Thursday, August 16, 2012

Step by step

First, I ran into Martin Seligman's newest book, "Flourish".  From my studies as a psychology graduate student, I developed a strong appreciation of Seligman's approach.  As the president of the American Psychological Association, he called for research, development, theory and education in the area now called "positive psychology", basically the study of what makes people happy and successful at living a full and satisfying life.  

Then, I saw a statement in the blog "Barking Up The Wrong Tree" by Eric Barker, that Seligman and his students had done repeated on a simple but valuable procedure that seemed very popular with people and also effective at helping them get into the habit of noticing the nearly uncountable good and positive events in their lives.  Us animals are evolved to be alert to dangers which our human minds can recognize in psychological events and in abstractions as well in charging, drooling, nasty beasts.  So, we don't tend to note the zillions of things that are going right, going well, going nicely.

Then, I found out about "The Power of Habit" by Charles Duhigg.  The Buddha (= the awakened one) taught 500 years before Christ that everything changes, that nothing lasts.  Of course, physical aging and decay is responsible but in the human mind, what can be called "habituation" or "accommodation" accomplishes much the same thing for us.  As the gorgeous drum majorette told me in high school, "no one is a knockout after you get to know them".  However, beautiful your date or partner or new car or new house or its vista, you will get used to them and the thrill from them will lessen, maybe even cease, eventually.  The thrill or the shock of anything will lessen, wear out.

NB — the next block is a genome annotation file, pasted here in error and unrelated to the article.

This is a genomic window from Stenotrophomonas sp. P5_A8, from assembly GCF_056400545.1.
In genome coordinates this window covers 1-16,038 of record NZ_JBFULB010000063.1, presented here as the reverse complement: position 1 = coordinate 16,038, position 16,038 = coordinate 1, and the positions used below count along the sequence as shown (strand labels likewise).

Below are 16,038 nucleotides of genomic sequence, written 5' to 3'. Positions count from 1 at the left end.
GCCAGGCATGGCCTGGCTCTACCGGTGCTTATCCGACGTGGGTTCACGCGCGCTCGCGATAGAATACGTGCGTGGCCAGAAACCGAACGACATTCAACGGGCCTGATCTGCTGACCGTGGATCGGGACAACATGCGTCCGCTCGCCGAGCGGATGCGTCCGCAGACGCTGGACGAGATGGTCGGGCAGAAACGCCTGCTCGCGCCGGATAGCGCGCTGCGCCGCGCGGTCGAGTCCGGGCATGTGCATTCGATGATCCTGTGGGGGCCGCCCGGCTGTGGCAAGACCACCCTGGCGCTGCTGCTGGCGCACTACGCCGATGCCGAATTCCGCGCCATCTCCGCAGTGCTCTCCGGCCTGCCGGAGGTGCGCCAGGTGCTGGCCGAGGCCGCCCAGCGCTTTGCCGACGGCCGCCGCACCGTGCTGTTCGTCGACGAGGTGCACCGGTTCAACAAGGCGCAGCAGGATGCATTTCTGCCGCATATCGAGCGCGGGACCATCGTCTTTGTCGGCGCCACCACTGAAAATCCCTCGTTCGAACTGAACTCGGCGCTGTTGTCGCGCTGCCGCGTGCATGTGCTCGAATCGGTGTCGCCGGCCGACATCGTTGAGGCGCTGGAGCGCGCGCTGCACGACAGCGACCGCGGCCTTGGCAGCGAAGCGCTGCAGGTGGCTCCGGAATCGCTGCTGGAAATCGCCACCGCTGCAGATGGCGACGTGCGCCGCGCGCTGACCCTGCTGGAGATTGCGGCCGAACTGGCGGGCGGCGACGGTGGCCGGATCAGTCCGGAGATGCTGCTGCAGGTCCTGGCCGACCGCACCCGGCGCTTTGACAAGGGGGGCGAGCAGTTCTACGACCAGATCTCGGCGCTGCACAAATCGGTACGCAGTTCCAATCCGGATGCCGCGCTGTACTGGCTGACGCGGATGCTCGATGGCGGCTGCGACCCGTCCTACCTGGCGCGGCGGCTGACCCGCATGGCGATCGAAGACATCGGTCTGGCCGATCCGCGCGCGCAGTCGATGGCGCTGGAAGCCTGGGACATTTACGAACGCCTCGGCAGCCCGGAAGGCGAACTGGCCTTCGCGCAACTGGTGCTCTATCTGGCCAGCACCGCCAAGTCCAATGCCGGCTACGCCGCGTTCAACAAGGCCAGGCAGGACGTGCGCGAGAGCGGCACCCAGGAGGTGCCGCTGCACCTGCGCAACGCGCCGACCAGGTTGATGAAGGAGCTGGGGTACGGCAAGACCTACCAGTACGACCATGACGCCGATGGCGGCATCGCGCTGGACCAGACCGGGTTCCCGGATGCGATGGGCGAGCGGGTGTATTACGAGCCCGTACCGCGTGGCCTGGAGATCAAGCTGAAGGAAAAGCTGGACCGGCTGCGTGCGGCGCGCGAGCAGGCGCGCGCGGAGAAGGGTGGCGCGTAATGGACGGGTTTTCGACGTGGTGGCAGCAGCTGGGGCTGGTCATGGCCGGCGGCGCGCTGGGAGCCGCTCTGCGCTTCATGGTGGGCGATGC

Finally, I listened to that interview of Cheri Huber I posted about the other day.  She has recently found that similarly to Seligman's 3 good things a day and reasons why they happened', participants in her workshops, retreats and online classes have reported gripping results from a practice she developed.  The Huber practice involves using a portable tape recorder.  She only explains her procedure roughly in the interview but gives more information in "What You Practice Is What You Have", only available in paper format but being mailed to me.

I do know that her way includes noting in the tape recorder things that happen that upset the user during the day.  Then, later, the same person speaks into the recorder to comfort someone who has had those troubles noted earlier.  Huber was surprised to find how enthusiastic people have been about the practice.  She reports that they report hearing amazing wisdom, calm and insight coming from their own mouths, ideas and words they wouldn't have thought they had in them.  

She states that she hopes she herself is able to maintain the practice every day of her life since it is so much fun and so helpful.  She also reports that her daughter, the mother of Huber's grandchildren, likes her mom but "doesn't read every book she writes".  However, during recent challenging times, the mother advised the daughter to give the procedure a try.  Soon, thereafter, Huber received a rare text message from the daughter expressing amazement at the value and effectiveness of what she has to say to herself.

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